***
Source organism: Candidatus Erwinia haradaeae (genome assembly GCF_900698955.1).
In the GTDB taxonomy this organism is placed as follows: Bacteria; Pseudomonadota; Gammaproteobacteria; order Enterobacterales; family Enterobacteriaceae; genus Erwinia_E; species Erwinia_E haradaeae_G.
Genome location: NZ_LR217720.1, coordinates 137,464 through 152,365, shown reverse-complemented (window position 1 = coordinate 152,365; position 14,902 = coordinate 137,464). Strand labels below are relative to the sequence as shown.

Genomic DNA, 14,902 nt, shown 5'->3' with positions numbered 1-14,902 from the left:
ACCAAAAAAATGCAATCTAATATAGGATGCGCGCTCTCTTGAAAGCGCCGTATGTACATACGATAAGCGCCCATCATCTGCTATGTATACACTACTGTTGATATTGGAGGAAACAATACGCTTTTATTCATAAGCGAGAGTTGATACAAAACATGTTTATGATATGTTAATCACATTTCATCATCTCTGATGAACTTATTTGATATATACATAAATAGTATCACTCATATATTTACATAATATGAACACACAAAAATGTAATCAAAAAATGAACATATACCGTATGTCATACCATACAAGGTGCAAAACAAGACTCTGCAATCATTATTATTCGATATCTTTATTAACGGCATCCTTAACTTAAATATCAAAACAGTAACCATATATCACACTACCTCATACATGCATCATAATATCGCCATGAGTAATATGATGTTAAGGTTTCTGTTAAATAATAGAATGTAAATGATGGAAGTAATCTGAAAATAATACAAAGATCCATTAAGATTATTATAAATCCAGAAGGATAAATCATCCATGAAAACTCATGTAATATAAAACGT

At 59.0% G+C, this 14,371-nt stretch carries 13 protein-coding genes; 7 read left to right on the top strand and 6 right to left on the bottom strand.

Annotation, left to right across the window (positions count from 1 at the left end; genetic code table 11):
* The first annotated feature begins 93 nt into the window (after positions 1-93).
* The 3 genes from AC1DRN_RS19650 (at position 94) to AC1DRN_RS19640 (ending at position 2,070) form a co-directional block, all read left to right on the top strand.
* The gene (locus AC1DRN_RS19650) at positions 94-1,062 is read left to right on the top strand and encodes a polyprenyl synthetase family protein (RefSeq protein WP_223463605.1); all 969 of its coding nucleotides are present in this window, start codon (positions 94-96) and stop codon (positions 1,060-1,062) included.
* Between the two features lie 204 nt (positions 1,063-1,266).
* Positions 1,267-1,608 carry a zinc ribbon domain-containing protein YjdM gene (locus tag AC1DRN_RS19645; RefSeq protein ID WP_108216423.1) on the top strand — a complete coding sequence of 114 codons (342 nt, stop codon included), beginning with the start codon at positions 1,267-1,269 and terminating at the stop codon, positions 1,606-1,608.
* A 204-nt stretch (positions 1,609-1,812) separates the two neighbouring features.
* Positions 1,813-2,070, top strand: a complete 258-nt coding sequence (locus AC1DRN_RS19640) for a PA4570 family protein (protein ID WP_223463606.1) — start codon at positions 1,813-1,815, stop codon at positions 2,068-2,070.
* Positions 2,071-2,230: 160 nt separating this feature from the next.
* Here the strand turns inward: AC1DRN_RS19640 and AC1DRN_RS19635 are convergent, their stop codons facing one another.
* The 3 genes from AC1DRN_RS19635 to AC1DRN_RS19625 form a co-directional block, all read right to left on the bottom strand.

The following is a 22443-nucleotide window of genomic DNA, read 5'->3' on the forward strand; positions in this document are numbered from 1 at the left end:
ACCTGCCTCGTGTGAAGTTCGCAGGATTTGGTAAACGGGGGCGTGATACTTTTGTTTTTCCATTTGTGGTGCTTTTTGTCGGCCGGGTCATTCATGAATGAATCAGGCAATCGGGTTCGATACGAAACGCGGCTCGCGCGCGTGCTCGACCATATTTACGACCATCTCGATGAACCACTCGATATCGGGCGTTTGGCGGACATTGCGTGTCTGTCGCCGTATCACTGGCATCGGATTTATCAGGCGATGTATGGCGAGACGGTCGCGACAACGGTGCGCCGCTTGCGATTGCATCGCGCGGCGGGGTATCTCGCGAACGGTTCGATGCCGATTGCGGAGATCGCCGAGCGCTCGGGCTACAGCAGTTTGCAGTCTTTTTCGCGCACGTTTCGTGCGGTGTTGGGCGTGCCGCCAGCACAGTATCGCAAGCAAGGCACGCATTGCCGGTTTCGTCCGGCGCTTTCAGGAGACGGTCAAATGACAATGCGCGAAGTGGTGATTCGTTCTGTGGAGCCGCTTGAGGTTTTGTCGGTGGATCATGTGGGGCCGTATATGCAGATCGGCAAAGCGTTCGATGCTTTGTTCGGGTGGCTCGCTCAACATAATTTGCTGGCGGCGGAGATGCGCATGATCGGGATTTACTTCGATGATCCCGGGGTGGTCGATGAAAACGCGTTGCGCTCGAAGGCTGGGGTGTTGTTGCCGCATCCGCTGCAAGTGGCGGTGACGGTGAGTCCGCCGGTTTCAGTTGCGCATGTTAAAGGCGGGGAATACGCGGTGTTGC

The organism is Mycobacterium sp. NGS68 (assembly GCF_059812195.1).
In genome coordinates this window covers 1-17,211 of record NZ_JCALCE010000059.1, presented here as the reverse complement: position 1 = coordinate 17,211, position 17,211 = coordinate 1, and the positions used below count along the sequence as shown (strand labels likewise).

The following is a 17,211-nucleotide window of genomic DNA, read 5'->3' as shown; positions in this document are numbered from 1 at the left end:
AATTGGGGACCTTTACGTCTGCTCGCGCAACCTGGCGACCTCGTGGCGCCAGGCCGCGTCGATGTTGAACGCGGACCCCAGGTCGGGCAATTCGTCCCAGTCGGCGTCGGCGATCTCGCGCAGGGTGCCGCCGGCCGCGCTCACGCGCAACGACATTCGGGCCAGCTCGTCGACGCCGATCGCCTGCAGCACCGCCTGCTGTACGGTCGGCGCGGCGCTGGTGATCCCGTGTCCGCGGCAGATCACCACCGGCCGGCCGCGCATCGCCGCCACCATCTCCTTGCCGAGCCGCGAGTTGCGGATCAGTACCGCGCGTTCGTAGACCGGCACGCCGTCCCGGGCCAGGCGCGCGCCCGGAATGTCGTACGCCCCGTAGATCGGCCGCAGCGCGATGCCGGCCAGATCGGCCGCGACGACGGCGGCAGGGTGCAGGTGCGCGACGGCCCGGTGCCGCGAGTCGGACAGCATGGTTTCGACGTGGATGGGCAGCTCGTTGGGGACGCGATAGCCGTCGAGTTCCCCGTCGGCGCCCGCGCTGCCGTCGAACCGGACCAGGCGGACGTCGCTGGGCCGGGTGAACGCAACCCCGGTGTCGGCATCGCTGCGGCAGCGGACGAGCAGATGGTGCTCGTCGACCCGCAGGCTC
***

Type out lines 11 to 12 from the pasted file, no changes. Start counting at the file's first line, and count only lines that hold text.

* Between the two features lie 204 nt (positions 1,063-1,266).
* Positions 1,267-1,608 carry a zinc ribbon domain-containing protein YjdM gene (locus tag AC1DRN_RS19645; RefSeq protein ID WP_108216423.1) on the top strand — a complete coding sequence of 114 codons (342 nt, stop codon included), beginning with the start codon at positions 1,267-1,269 and terminating at the stop codon, positions 1,606-1,608.